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At quite a young age Michael Bastarache realized that music had a huge impact upon him, but it wasn't until he grew out of his teenage years that he started to really hunger for music that meant something to him. He began poking his nose around every genre that agreed with his ears and searching out new-to-him artists. To his surprise, he ended up back where he started. he was listening to all the same songwriters that he grew up hearing his parents play, Howlin Wolf, Johnny Cash and Steve Earle just to name a few. It was the likes of these artists that lured him into falling completely for folk & blues music and pretty much anything that was generally played with feeling and emotion.

On the program for Saturday May 14, 2011

Posted by Glenn Meisner

On this weekends' edition of Atlantic Airwaves - Two features - Ian Foster and his recent release 'We Begin Here - and - Breagh MacKinnon and her debut release 'Breagh MacKinnon'
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When an artist makes enormous progress in the quality of their work from one recording to the next, one is likely to take notice and pay attention. Certainly one ought to and Ian Foster is a prime example of such an accomplishment. Already a proven talent, Foster's route as an emerging artist has seen him pass thought the labyrinth and onto a clear trail propelled by his narrative skills. Musically Foster also continues to expand his compositions, his sensibilities and dexterity evident by the use of viola, cello, violin and piano. The simple and lovely third release, "We Begin Here" is a fine example: mostly guitar/piano driven rounded out superbly with delightful cello on four songs, harmonica and a smattering of strings. Ian Foster regularly tours in Canada and abroad. His music is played on radio internationally, from Newfoundland to The Netherlands. He has been a finalist for the International Songwriting Competition and is a multiple MusicNL and ECMA (East Coast Music Award) nominee.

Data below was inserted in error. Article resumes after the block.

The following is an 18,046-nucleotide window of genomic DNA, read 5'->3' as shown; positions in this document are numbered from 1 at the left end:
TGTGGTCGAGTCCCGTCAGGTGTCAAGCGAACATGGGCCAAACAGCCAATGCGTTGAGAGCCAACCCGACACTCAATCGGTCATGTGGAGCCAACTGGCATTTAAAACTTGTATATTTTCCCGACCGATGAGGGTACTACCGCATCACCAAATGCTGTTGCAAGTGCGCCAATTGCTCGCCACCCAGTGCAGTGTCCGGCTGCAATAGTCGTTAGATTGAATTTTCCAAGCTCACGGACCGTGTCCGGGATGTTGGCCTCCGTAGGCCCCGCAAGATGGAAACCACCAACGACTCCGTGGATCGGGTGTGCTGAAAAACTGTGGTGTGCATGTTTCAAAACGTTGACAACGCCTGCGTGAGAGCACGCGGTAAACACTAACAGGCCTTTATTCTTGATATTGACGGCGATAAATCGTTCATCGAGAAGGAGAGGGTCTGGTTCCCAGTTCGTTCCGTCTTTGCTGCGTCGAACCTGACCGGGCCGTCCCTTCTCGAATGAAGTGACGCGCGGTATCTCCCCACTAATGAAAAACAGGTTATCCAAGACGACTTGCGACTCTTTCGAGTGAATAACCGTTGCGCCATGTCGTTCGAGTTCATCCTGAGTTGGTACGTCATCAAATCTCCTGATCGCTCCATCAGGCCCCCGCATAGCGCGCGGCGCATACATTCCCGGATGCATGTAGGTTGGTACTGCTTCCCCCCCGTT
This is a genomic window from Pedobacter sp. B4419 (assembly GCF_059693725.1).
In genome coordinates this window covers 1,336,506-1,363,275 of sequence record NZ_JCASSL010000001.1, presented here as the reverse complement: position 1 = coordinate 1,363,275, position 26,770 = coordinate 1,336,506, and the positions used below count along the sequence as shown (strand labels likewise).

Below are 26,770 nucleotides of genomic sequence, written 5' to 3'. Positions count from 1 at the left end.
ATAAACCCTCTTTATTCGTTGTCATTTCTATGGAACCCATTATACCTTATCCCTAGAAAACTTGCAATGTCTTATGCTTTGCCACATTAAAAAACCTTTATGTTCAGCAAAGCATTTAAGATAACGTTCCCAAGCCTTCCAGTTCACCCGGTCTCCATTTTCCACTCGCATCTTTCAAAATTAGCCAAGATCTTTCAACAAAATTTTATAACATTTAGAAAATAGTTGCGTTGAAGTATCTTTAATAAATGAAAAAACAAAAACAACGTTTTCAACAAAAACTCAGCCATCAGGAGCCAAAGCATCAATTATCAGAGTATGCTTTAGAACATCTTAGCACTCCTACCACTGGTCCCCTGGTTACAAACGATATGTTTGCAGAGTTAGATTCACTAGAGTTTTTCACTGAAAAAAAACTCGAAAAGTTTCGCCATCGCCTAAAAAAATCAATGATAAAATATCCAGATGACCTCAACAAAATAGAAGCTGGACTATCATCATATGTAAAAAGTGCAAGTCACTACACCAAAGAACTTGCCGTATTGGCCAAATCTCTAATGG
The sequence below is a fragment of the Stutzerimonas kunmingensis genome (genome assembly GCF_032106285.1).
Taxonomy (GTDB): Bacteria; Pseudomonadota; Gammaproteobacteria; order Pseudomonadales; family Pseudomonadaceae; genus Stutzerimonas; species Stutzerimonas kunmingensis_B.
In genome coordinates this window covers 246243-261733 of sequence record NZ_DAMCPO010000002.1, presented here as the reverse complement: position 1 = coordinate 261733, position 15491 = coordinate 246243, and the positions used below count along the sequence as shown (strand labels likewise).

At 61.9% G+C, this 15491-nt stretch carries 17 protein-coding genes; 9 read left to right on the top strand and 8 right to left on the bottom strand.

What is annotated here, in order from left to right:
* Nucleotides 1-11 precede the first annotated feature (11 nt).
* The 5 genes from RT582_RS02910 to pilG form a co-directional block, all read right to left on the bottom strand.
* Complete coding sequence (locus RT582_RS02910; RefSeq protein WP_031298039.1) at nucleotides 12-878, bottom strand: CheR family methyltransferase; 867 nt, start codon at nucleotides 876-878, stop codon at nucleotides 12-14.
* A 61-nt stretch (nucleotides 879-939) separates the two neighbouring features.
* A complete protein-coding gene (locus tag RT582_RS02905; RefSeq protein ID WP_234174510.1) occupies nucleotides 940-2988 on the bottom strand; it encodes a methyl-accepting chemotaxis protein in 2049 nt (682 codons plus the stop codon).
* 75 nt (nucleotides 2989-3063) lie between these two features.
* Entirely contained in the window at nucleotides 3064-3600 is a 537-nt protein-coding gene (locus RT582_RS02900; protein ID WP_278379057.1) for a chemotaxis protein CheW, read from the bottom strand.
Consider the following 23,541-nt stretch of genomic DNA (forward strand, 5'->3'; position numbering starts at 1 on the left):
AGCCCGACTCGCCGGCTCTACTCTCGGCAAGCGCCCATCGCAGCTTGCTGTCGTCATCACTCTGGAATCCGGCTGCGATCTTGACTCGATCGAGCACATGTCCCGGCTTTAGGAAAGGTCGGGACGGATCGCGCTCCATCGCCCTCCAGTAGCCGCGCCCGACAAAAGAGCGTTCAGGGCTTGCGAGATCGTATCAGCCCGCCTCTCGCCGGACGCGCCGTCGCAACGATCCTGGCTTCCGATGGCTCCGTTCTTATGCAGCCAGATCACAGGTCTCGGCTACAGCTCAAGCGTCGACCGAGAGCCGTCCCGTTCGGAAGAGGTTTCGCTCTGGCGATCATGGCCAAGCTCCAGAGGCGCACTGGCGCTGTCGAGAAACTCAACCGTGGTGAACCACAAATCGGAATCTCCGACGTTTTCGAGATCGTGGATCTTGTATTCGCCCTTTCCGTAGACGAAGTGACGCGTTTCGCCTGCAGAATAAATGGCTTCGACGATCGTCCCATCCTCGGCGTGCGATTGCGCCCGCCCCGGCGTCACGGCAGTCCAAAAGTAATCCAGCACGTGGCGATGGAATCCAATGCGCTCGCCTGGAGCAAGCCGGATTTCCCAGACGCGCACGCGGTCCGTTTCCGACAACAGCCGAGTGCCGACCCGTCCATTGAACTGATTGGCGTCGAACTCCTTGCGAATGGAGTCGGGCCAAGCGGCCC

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Although Breagh Mackinnon began taking piano lessons at the age of six, no one knew she could sing until a Grade 12 music teacher asked her to pick up a guitar, write a song and perform it in class. Within months, MacKinnons' first composition, "Pretty Lies" helped her win The Next Big Thing High School Talent Search. During the competition one of the judges' commented, "You're blowing me away with your writing. That's deep stuff. Not only the song writing but the chord structures, they're not coming from a teenager. You're an old soul to be able to write and arrange like that. If you recorded a CD, I would definitely buy it!" Once she turned 19, MacKinnon began to perform regularly at local pubs, festivals and musical events. Her song writing styling has been influenced by many genres ranging from her parents' vinyl collection, Nina Simone, Joni Mitchell, Aretha Franklin, Herbie Hancock, Iron and Wine, Ella Fitzgerald, Imogen Heap, and numerous musicians across the east coast of Canada. MacKinnon is now studying jazz at St. Francis Xavier University and has just released her first recording.